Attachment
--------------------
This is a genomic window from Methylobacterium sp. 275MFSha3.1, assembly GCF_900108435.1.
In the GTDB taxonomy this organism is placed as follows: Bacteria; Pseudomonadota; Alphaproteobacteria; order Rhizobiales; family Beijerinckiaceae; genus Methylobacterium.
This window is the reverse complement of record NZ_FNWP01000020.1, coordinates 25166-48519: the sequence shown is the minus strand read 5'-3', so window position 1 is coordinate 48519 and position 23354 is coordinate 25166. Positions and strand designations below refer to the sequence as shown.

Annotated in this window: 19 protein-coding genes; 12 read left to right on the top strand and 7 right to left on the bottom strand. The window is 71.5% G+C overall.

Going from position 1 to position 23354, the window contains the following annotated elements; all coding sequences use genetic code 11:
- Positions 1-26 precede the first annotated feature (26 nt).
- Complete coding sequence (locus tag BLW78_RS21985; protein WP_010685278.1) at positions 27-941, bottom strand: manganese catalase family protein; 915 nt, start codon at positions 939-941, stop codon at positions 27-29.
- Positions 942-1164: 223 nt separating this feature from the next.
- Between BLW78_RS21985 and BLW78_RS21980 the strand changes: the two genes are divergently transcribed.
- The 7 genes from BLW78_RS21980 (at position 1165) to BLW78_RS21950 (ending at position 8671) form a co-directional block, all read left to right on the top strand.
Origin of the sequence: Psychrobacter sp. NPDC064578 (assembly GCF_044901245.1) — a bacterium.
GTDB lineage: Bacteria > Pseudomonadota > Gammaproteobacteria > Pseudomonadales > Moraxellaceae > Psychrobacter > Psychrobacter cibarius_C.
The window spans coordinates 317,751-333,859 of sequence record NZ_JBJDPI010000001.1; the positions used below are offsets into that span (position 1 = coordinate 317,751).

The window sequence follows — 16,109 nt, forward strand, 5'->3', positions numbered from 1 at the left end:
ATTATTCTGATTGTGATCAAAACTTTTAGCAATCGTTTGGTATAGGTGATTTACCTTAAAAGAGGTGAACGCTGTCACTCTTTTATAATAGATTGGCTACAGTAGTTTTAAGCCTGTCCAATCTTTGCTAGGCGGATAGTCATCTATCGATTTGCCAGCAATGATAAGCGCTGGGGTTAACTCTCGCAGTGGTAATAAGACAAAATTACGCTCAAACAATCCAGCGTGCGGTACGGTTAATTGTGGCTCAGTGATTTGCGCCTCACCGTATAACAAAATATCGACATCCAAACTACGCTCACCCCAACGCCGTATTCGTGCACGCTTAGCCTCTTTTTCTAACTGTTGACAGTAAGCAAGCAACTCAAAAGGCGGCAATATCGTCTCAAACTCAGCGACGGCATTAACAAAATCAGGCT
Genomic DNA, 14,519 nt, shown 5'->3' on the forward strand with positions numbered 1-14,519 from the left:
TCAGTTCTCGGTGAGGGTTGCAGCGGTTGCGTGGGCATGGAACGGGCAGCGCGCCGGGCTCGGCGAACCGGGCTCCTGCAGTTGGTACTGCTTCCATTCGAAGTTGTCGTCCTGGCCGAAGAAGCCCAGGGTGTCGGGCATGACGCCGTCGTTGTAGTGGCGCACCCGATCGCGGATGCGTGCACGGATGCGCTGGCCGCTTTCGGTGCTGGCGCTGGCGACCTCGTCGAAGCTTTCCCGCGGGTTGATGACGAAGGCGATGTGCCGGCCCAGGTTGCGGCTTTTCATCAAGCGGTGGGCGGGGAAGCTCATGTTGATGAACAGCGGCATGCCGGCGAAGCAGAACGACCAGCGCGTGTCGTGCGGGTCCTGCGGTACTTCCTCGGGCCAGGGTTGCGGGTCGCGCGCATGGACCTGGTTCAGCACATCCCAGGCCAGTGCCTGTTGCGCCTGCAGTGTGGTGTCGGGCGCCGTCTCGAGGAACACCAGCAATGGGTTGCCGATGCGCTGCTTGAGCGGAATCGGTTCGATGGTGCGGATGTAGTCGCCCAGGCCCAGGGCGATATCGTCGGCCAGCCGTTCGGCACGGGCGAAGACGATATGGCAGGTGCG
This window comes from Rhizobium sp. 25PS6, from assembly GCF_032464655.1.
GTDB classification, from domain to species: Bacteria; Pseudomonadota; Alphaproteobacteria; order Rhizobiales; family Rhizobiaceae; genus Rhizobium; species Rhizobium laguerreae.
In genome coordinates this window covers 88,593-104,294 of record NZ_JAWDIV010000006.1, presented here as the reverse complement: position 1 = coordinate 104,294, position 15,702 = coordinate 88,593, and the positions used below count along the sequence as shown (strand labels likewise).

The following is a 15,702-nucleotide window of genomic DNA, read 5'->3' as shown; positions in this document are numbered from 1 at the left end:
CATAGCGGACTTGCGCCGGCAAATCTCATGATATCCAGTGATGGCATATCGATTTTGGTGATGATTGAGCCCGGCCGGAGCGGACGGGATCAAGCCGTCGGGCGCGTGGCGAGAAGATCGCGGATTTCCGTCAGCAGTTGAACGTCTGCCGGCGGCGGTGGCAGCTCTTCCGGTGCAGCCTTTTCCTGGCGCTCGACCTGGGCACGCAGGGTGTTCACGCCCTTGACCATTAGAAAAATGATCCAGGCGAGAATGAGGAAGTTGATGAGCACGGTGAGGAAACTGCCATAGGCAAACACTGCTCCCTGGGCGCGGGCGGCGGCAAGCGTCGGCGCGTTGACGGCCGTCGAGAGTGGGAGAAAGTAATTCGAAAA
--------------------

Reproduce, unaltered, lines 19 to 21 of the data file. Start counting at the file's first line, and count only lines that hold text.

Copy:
GTDB classification, from domain to species: Bacteria; Pseudomonadota; Alphaproteobacteria; order Rhizobiales; family Rhizobiaceae; genus Rhizobium; species Rhizobium laguerreae.
In genome coordinates this window covers 88,593-104,294 of record NZ_JAWDIV010000006.1, presented here as the reverse complement: position 1 = coordinate 104,294, position 15,702 = coordinate 88,593, and the positions used below count along the sequence as shown (strand labels likewise).

The following is a 15,702-nucleotide window of genomic DNA, read 5'->3' as shown; positions in this document are numbered from 1 at the left end: